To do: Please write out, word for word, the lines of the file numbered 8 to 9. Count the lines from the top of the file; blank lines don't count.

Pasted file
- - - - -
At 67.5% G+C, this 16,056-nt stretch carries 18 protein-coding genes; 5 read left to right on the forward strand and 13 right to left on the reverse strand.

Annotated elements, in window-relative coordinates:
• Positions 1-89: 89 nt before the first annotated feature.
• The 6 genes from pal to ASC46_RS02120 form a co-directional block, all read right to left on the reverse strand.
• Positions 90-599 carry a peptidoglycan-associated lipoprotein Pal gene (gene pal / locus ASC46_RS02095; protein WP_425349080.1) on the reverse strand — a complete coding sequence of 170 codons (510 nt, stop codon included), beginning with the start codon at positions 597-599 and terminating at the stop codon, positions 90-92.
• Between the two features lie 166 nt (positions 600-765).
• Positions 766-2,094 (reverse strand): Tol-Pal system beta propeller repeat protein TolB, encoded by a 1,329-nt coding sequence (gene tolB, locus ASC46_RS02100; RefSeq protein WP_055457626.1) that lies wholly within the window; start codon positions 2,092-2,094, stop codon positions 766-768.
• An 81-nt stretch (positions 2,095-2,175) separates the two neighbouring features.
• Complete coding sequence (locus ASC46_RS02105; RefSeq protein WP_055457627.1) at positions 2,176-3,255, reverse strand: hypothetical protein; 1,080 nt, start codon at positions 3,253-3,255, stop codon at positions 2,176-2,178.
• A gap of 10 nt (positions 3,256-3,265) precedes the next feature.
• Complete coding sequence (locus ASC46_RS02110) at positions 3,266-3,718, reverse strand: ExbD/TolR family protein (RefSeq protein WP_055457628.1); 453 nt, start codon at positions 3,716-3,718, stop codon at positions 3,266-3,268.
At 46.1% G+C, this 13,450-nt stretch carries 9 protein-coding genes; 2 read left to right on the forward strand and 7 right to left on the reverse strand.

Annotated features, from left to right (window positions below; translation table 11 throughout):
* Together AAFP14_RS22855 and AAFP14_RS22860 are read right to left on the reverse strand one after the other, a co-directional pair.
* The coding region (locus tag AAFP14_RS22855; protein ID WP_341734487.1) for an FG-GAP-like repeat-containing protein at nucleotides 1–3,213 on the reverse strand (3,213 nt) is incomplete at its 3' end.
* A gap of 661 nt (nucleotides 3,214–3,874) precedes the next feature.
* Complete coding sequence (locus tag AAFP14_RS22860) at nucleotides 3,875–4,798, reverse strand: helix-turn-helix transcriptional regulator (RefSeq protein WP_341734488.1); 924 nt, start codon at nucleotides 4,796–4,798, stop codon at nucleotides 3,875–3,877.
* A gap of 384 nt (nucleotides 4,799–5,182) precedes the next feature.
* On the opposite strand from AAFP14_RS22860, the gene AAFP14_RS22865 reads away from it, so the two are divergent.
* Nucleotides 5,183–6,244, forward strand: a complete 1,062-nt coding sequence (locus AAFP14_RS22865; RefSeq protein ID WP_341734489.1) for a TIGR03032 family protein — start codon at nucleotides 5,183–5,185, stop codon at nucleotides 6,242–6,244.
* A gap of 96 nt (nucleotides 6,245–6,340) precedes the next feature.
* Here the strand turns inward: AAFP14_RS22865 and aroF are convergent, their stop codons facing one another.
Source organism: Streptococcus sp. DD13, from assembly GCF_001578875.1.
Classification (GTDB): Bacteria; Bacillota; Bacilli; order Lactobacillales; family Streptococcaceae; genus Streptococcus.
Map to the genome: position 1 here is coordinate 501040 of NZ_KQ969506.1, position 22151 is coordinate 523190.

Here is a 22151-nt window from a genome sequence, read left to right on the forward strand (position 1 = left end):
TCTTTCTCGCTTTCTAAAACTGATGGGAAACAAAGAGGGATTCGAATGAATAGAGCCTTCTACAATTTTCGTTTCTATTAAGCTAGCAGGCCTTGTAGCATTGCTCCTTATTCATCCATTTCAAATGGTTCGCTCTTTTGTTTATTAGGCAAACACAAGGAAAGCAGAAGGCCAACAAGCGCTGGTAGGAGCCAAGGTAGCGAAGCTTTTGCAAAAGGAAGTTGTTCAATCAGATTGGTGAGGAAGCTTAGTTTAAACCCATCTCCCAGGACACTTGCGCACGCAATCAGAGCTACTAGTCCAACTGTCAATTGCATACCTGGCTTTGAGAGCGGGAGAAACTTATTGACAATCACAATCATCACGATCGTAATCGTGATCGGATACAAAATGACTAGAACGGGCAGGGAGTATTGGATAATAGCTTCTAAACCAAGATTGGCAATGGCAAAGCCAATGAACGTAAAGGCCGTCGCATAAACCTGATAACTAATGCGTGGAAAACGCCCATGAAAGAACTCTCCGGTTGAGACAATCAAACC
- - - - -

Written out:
• An 81-nt stretch (positions 2,095-2,175) separates the two neighbouring features.
• Complete coding sequence (locus ASC46_RS02105; RefSeq protein WP_055457627.1) at positions 2,176-3,255, reverse strand: hypothetical protein; 1,080 nt, start codon at positions 3,253-3,255, stop codon at positions 2,176-2,178.